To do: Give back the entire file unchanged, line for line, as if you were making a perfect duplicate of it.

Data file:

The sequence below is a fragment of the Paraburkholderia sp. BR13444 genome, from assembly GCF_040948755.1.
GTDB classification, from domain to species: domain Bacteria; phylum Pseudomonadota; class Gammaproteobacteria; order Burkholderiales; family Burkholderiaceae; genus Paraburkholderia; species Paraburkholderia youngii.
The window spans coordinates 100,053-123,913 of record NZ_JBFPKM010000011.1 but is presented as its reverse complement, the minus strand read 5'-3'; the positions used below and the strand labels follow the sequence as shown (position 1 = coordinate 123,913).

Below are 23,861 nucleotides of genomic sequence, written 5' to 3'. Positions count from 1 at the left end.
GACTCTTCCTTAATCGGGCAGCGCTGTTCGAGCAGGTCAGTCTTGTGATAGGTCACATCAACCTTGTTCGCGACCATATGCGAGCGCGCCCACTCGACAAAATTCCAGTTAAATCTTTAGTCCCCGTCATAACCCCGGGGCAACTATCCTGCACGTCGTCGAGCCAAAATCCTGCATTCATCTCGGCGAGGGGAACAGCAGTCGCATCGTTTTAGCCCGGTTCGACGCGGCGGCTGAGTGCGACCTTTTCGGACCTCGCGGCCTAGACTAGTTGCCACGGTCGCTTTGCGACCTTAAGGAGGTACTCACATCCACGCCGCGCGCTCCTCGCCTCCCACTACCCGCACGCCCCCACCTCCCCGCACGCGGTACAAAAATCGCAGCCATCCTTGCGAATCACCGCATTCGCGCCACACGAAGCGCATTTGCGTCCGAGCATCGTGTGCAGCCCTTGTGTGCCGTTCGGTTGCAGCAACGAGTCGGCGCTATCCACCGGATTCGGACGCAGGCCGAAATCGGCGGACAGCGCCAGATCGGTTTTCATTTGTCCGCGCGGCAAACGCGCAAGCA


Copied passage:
The sequence below is a fragment of the Paraburkholderia sp. BR13444 genome, from assembly GCF_040948755.1.
GTDB classification, from domain to species: domain Bacteria; phylum Pseudomonadota; class Gammaproteobacteria; order Burkholderiales; family Burkholderiaceae; genus Paraburkholderia; species Paraburkholderia youngii.
The window spans coordinates 100,053-123,913 of record NZ_JBFPKM010000011.1 but is presented as its reverse complement, the minus strand read 5'-3'; the positions used below and the strand labels follow the sequence as shown (position 1 = coordinate 123,913).

Below are 23,861 nucleotides of genomic sequence, written 5' to 3'. Positions count from 1 at the left end.
GACTCTTCCTTAATCGGGCAGCGCTGTTCGAGCAGGTCAGTCTTGTGATAGGTCACATCAACCTTGTTCGCGACCATATGCGAGCGCGCCCACTCGACAAAATTCCAGTTAAATCTTTAGTCCCCGTCATAACCCCGGGGCAACTATCCTGCACGTCGTCGAGCCAAAATCCTGCATTCATCTCGGCGAGGGGAACAGCAGTCGCATCGTTTTAGCCCGGTTCGACGCGGCGGCTGAGTGCGACCTTTTCGGACCTCGCGGCCTAGACTAGTTGCCACGGTCGCTTTGCGACCTTAAGGAGGTACTCACATCCACGCCGCGCGCTCCTCGCCTCCCACTACCCGCACGCCCCCACCTCCCCGCACGCGGTACAAAAATCGCAGCCATCCTTGCGAATCACCGCATTCGCGCCACACGAAGCGCATTTGCGTCCGAGCATCGTGTGCAGCCCTTGTGTGCCGTTCGGTTGCAGCAACGAGTCGGCGCTATCCACCGGATTCGGACGCAGGCCGAAATCGGCGGACAGCGCCAGATCGGTTTTCATTTGTCCGCGCGGCAAACGCGCAAGCA